Baseball History for December 21st

BIRTH ANNOUNCEMENTS:

1858 Steve Dunn

A London, Ontario native, Steve Dunn played in nine games with the St. Paul White Caps in the Union Association in 1884, batting .250 with a couple of doubles. St. Paul was a late addition to the Union Association and didn’t survive very long at all.

Steve Dunn, the regular first baseman of the Milwaukee club, is described by one of the papers of that city as “a stout, muscularly built young man, about twenty-five years of age, five feet seven inches tall and weighs 170 pounds.

“Miscellanous.”, St. Paul Globe, 18 April 1884, Page 2.

Steve Dunn is playing first base for the Milwaukees with his old time energy, which means that he has thrown off the lethargy that attacked him before the close of the season of 1883.

“Base Ball Notes”, Port Huron Times Herald, 28 May 1884, Page 2.

Steve Dunn, first baseman of the Miwaukee club, has been nick-named “Loose-Jointed Steve.”

“Notes.”, St. Paul Globe, 30 May 1994, Page 5.

Steve Dunn, Milwaukee’s first baseman, has been released. He was severely injured in his Michigan trip, and will go to his home in Ontario for a few weeks. He is an excellent player, and will be a prize for some club as soon as recovered.

“Notes.”, St. Paul Globe, 29 June 1884, Page 7.

According to notes in the Globe on 10 July 1884, he injured himself at Grand Rapids on May 30th when he pitched for an inning and messed up his arm. By mid August, he was with St. Paul but playing as a catcher when St. Paul played a long home and home series against Minneapolis. He later appeared in a couple of games against Milwaukee, where the local fans appreciated seeing their old first baseman.

“The St. Paul Team.”, St. Paul Globe, 19 August 1884, Page 4.

“Cushman Corraled Them”, St. Paul Globe, 05 September 1884, Page 4.

1859 Bill Traffley

Traffley was briefly a catcher for Chicago in 1878, then after a run through the minors, he returned to play in the American Association from 1883 to 1886. Likely the first major leaguer from Staten Island, he spent a long time playing for and managing teams in Des Moines before succombing to Tuberculosis in 1908 in that city. Just digging a little through newspapers, I saw him called “Wild Bill” and “Appetite Bill” (Detroit Free Press, 04 Jan 1899, Page 6.)

According to his childhood friend, John Ullrich, his family left Staten Island for Chicago in the 1860s, beginning his career in the early 1870s on a city team “…that was then the whirlwind of the town. It was called the ‘Onwards’ and was one of the fastest corner lot teams that Chicago ever saw play… When he was young he worked in a rolling mill. He made $4.50 a day. His duty was to guide the great ladle when they poured the molten iron… Often times when Billy’s father thought he was working in the mill he was out on the common playing ball…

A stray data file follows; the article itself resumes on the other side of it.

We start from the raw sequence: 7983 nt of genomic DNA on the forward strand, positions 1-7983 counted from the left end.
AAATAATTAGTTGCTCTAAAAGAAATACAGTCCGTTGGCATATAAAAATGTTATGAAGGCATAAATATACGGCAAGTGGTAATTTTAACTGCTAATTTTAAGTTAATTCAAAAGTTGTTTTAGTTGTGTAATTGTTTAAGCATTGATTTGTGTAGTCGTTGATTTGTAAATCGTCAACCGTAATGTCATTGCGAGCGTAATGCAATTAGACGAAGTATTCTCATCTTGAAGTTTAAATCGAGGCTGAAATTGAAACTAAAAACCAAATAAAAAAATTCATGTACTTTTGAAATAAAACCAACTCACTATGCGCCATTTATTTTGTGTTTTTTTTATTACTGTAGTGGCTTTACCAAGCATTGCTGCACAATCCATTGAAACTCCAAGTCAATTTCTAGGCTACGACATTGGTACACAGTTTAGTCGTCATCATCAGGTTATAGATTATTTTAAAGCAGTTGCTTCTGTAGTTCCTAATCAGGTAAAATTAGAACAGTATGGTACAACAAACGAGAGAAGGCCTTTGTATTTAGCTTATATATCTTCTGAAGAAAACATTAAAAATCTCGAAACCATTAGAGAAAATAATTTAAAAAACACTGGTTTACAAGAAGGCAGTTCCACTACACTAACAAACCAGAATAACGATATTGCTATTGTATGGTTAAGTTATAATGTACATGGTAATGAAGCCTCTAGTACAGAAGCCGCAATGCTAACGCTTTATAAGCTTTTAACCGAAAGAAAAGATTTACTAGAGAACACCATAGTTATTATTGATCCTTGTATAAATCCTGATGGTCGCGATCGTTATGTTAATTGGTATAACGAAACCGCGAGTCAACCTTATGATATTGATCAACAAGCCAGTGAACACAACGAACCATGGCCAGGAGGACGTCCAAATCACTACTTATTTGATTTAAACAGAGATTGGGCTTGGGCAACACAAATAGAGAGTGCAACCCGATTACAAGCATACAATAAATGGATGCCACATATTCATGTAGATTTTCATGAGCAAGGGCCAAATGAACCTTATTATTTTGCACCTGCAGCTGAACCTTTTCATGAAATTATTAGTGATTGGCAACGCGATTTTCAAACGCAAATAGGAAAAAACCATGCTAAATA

“…A. G. Spaulding was at that time pitching on the Chicago team and
‘Silver Vance’ was the catcher. One time, ‘Silver’ was taken down sick and Spaulding sent for ‘Billy to take his place… Not a ball got past him and from then on his reputation as a ball player was established… In those days they wore no mitts. They caught everything right off the bat with never a flinch.

“…Billy used to have lots of money but he spent it all on his first wife who was an invalid.”

“Boyhood Friend Tells of Traffley”, Des Moines Register, 25 June 1908, Page 10.

“Bill Traffley, the old Cincinnati and Baltimore catcher, used to be considered the biggest eater in the profession. Bill could go through a $4-a-day hotel bill of fare like a small-pox rumore through a village…”

“Champion Eaters.”, Nebraska State Journal, 15 November 1891, Page 14.

As told by Ed Hickey…

“Bill had a peculiar way of giving signals. He always put his hands to the side of his mask before making the signal. If he wanted a straight ball he had a way of puckering his lips, and if a curve, he would open his mouth. It made no difference to him what sort of curve the pitcher threw. Lots of times, when old Bill would open his mouth for a curve ball, his hands up at his face like blinkers on a bridle, the pitcher would make Bill open his mouth wider. Still sometimes the pitchers wouldn’t see, and I’ve actually seen old Bill open that mouth of his until I could see one corner of it where I stood on third. The pitcher could have thrown the ball into that mouth and the ball wouldn’t have scraped the sides in entering…”

“Jay Andrews Fooled ‘Em”, Buffalo Times, 22 November 1900, Page 10.